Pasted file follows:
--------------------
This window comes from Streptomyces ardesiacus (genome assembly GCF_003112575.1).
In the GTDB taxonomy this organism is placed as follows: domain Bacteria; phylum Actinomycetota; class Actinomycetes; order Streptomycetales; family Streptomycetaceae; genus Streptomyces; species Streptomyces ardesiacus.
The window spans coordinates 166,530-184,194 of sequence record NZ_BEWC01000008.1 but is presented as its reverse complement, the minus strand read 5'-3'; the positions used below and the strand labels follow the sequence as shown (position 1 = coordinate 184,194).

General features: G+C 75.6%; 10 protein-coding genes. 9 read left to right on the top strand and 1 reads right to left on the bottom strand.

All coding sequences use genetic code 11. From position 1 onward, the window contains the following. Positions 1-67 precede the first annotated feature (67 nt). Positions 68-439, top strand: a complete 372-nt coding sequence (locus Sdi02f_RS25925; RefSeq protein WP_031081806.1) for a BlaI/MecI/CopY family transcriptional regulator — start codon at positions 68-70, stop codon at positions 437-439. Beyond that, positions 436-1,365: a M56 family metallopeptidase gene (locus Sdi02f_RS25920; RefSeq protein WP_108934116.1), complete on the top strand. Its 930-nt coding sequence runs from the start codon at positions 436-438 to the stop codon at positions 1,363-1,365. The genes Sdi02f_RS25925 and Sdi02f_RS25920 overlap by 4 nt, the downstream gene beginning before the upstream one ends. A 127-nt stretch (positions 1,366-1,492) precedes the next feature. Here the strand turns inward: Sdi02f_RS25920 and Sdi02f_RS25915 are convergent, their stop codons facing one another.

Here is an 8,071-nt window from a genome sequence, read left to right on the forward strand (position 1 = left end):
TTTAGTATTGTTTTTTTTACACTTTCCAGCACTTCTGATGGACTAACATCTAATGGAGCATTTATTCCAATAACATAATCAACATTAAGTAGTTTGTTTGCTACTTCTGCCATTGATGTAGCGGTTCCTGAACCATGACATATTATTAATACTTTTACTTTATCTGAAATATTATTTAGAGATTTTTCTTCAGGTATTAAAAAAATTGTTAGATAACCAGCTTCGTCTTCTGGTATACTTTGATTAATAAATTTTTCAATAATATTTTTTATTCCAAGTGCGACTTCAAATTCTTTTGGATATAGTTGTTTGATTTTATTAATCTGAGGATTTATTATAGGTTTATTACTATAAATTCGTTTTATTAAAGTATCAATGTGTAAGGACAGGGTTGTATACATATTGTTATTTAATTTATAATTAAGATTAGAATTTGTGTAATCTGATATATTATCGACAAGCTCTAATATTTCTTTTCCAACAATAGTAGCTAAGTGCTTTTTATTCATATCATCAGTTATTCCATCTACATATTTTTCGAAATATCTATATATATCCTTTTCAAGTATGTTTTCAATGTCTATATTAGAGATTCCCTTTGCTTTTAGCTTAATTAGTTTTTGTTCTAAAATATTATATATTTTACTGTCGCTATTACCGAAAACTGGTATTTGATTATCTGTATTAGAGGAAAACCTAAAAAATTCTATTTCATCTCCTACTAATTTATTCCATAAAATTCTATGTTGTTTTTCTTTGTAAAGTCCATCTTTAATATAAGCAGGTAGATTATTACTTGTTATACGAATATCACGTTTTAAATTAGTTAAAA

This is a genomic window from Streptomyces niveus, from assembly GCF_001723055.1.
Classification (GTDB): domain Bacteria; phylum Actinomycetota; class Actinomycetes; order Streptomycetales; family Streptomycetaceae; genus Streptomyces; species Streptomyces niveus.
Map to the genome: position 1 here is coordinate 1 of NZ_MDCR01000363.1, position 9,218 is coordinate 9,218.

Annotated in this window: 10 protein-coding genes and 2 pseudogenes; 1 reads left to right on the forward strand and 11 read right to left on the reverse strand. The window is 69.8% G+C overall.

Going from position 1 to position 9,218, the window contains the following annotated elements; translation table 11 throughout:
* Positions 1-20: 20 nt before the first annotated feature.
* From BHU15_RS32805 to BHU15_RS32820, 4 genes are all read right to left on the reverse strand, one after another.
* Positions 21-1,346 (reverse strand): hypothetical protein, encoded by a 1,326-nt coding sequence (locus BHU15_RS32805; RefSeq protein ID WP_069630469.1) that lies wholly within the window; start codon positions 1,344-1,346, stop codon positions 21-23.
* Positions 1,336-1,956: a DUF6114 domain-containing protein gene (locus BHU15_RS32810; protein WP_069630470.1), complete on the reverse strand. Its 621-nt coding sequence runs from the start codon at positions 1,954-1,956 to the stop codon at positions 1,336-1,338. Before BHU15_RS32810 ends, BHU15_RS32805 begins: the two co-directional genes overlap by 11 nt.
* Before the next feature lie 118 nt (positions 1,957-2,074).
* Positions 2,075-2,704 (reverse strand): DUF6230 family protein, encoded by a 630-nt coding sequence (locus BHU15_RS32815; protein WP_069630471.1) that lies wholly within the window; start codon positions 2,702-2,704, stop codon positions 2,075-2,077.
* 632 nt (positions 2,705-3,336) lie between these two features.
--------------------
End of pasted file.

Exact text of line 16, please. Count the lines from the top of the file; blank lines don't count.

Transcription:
* Positions 1,336-1,956: a DUF6114 domain-containing protein gene (locus BHU15_RS32810; protein WP_069630470.1), complete on the reverse strand. Its 621-nt coding sequence runs from the start codon at positions 1,954-1,956 to the stop codon at positions 1,336-1,338. Before BHU15_RS32810 ends, BHU15_RS32805 begins: the two co-directional genes overlap by 11 nt.